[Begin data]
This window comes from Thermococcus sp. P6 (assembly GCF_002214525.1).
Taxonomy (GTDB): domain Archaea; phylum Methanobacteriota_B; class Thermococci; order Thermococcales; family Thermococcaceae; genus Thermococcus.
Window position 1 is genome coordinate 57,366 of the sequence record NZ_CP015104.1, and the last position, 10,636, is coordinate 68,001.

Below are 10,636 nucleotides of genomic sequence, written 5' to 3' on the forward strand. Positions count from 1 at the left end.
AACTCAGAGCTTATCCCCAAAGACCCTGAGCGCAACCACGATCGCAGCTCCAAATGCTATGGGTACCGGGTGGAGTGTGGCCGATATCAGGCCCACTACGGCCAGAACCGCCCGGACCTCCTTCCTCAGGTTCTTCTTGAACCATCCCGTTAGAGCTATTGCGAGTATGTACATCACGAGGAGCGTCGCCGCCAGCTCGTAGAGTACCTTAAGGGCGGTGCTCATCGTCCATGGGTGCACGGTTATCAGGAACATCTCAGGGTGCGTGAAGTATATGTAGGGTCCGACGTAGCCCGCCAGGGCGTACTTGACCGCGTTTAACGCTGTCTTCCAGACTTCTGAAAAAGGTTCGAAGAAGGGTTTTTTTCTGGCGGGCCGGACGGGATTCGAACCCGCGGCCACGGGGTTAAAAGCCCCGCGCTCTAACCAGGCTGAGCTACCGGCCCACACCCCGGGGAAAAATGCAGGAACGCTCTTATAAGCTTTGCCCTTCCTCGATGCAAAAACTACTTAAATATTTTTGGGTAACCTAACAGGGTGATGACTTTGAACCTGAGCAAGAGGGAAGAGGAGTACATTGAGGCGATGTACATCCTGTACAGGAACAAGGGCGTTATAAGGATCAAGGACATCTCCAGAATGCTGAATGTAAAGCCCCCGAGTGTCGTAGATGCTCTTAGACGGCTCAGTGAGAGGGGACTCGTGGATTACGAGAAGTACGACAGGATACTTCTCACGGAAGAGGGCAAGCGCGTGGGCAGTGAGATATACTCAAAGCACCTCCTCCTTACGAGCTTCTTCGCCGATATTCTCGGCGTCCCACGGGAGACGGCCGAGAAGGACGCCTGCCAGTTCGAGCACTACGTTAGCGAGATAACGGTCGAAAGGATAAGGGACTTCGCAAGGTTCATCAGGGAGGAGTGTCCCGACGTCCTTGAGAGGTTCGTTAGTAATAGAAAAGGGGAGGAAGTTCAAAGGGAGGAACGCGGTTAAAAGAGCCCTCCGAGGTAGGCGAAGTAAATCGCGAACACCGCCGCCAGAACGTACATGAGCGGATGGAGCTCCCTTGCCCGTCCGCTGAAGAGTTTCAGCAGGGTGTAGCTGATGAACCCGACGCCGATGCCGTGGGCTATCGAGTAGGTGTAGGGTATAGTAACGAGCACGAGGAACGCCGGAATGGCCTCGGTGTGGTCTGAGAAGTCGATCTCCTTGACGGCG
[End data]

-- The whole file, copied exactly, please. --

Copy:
This window comes from Thermococcus sp. P6 (assembly GCF_002214525.1).
Taxonomy (GTDB): domain Archaea; phylum Methanobacteriota_B; class Thermococci; order Thermococcales; family Thermococcaceae; genus Thermococcus.
Window position 1 is genome coordinate 57,366 of the sequence record NZ_CP015104.1, and the last position, 10,636, is coordinate 68,001.

Below are 10,636 nucleotides of genomic sequence, written 5' to 3' on the forward strand. Positions count from 1 at the left end.
AACTCAGAGCTTATCCCCAAAGACCCTGAGCGCAACCACGATCGCAGCTCCAAATGCTATGGGTACCGGGTGGAGTGTGGCCGATATCAGGCCCACTACGGCCAGAACCGCCCGGACCTCCTTCCTCAGGTTCTTCTTGAACCATCCCGTTAGAGCTATTGCGAGTATGTACATCACGAGGAGCGTCGCCGCCAGCTCGTAGAGTACCTTAAGGGCGGTGCTCATCGTCCATGGGTGCACGGTTATCAGGAACATCTCAGGGTGCGTGAAGTATATGTAGGGTCCGACGTAGCCCGCCAGGGCGTACTTGACCGCGTTTAACGCTGTCTTCCAGACTTCTGAAAAAGGTTCGAAGAAGGGTTTTTTTCTGGCGGGCCGGACGGGATTCGAACCCGCGGCCACGGGGTTAAAAGCCCCGCGCTCTAACCAGGCTGAGCTACCGGCCCACACCCCGGGGAAAAATGCAGGAACGCTCTTATAAGCTTTGCCCTTCCTCGATGCAAAAACTACTTAAATATTTTTGGGTAACCTAACAGGGTGATGACTTTGAACCTGAGCAAGAGGGAAGAGGAGTACATTGAGGCGATGTACATCCTGTACAGGAACAAGGGCGTTATAAGGATCAAGGACATCTCCAGAATGCTGAATGTAAAGCCCCCGAGTGTCGTAGATGCTCTTAGACGGCTCAGTGAGAGGGGACTCGTGGATTACGAGAAGTACGACAGGATACTTCTCACGGAAGAGGGCAAGCGCGTGGGCAGTGAGATATACTCAAAGCACCTCCTCCTTACGAGCTTCTTCGCCGATATTCTCGGCGTCCCACGGGAGACGGCCGAGAAGGACGCCTGCCAGTTCGAGCACTACGTTAGCGAGATAACGGTCGAAAGGATAAGGGACTTCGCAAGGTTCATCAGGGAGGAGTGTCCCGACGTCCTTGAGAGGTTCGTTAGTAATAGAAAAGGGGAGGAAGTTCAAAGGGAGGAACGCGGTTAAAAGAGCCCTCCGAGGTAGGCGAAGTAAATCGCGAACACCGCCGCCAGAACGTACATGAGCGGATGGAGCTCCCTTGCCCGTCCGCTGAAGAGTTTCAGCAGGGTGTAGCTGATGAACCCGACGCCGATGCCGTGGGCTATCGAGTAGGTGTAGGGTATAGTAACGAGCACGAGGAACGCCGGAATGGCCTCGGTGTGGTCTGAGAAGTCGATCTCCTTGACGGCG